Look, he hired a good cinematographer, and they spend a lot of time showing you that they shot this thing on some gorgeous locations, and this is the prettiest film Michael Barrett has shot so far. It feels like Joel McNeely went for broke with the score, writing a big sweeping Western score that feels like he's afraid he'll never get this shot again. MacFarlane's collaborators, across the board, are up for what he's trying to do, and they raise his game in every way. The problem is that coming off of a hit like “Ted,” no one was in much of a position to say no to MacFarlane, and so this film feels indulgent in a way that one didn't. The size of it is impressive at times, but when I see six minutes worth of helicopter shots of Monument Valley, I'm thinking about how much that cost and how there's not a single bit of it that actually adds anything to the stories or the characters or even the humor. It's just basically so you know that this is a real movie. Same thing with the stunt work and the sweeping vistas and the town they built… it's all as good as you could ask of a studio film, and in the end, it makes the film feel big, but it doesn't make it any funnier.
Some of the cast works. Neil Patrick Harris could squeeze belly laughs out of reading a math textbook on camera at this point. Giovanni Ribisi finds some grace notes to play in his role as a guy who is saving himself for marriage to the hard-working prostitute Ruth (Sarah Silverman), and while Silverman's game for the joke, the writing is too juvenile to really be hilarious. You can see how it might be funny, but it really doesn't work in execution. Liam Neeson has basically nothing to do as the bad guy in the film, and Amanda Seyfriend seems similarly stranded in an underwritten part.
I think the biggest surprise here is just how long a stretch MacFarlane seems willing to allow without even trying for a joke. I am so used to that desperate sort of bombardment that many studio comedies seem to think is the only possible pace that when you see a film like this were a good five or ten minutes can go by without anyone even trying for a set-up or a punchline, it's interesting. If the film was stronger overall, it would feel like a brave choice. Instead, it ends up making it feel like a film that is just too flabby. I feel bad saying that, because some of my favorite parts are the small things that would probably get cut first, but I think there's at least one act too many at the end of things. By the time the movie gets where it's going, there's only one way it could end, and he seems to take the longest possible route to get there. The idea that I think actually is interesting is that sometimes it takes a person outside of your relationship to allow you the proper perspective on just how broken something actually is, and in the film's best moments, it is about how Albert and Anna are both coming out of really difficult and damaged situations and how amazing it is when they both recognize that in one another. That's a fairly complex and adult idea for a mainstream comedy to tackle, so I guess it just feels like a waste when that movie suddenly takes a break for a five minute square dance about having a moustache.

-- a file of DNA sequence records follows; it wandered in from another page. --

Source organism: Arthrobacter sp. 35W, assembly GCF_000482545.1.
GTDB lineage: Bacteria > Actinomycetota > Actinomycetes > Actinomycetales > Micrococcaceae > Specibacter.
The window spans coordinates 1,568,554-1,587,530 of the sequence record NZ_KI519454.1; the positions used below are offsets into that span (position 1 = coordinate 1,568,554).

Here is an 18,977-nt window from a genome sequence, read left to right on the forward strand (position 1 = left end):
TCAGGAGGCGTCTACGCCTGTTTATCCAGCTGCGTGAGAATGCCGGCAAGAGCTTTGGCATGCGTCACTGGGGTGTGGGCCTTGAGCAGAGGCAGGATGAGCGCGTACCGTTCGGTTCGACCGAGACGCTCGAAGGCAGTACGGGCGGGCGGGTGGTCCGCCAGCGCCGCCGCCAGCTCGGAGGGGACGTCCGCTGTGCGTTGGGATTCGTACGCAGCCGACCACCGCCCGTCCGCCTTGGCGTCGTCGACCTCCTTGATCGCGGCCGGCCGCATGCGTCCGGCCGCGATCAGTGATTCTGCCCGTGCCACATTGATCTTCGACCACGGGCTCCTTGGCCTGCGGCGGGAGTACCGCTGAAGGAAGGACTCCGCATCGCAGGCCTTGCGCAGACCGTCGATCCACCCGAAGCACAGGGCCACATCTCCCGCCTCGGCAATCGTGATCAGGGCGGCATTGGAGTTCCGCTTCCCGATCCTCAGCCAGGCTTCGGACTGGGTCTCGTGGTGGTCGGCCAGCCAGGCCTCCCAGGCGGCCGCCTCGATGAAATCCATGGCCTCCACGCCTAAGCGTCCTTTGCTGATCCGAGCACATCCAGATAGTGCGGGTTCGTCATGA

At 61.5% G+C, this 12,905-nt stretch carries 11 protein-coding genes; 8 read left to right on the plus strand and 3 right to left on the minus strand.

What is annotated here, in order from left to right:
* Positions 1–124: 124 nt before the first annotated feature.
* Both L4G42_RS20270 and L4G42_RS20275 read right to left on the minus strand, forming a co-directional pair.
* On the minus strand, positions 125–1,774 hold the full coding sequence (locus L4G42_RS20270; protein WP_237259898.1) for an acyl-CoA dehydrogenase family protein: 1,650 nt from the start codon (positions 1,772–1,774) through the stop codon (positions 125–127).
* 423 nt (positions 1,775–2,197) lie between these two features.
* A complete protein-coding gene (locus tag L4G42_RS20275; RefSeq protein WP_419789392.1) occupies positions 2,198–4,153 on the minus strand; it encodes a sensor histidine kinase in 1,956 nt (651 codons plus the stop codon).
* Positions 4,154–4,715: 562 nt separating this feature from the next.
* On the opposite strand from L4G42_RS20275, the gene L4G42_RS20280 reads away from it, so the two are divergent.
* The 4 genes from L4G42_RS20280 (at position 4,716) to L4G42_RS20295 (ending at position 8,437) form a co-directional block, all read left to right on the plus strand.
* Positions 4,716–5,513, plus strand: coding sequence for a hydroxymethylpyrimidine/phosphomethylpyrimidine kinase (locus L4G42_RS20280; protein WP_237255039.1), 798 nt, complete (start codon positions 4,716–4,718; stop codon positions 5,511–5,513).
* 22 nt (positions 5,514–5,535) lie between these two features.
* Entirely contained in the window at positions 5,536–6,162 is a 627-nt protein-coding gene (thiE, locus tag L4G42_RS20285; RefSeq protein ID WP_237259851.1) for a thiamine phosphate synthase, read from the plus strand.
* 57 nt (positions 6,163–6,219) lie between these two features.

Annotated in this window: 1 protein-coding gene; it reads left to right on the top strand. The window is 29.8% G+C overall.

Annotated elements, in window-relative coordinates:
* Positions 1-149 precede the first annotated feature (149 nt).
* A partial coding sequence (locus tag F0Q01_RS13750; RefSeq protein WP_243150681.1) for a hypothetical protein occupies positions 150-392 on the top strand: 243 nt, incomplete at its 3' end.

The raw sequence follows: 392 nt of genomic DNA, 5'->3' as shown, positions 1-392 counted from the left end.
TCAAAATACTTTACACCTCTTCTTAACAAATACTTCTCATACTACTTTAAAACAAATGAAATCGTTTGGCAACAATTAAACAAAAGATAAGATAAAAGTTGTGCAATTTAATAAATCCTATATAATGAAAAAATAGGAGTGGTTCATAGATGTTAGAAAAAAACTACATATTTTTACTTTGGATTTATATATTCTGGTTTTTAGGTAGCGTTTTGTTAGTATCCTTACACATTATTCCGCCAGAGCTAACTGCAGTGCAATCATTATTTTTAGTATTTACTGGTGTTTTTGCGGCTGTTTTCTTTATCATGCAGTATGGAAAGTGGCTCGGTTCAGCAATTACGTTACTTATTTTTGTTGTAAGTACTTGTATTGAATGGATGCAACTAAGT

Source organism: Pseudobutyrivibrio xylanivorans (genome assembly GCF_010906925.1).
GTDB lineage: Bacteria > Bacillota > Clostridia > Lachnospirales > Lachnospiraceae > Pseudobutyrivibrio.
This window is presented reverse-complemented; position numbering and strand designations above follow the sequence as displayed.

“A Million Ways To Die In The West” certainly has merits, and in some ways, it is a step forward for MacFarlane, but it is also deeply undisciplined, and it undercuts its own best instincts in ways I find almost unbearably frustrating. By this point, you probably know if he makes you laugh or not. This will not be the film that changes anyone's mind in either direction.
“A Million Ways To Die In The West” opens Friday in theaters everywhere.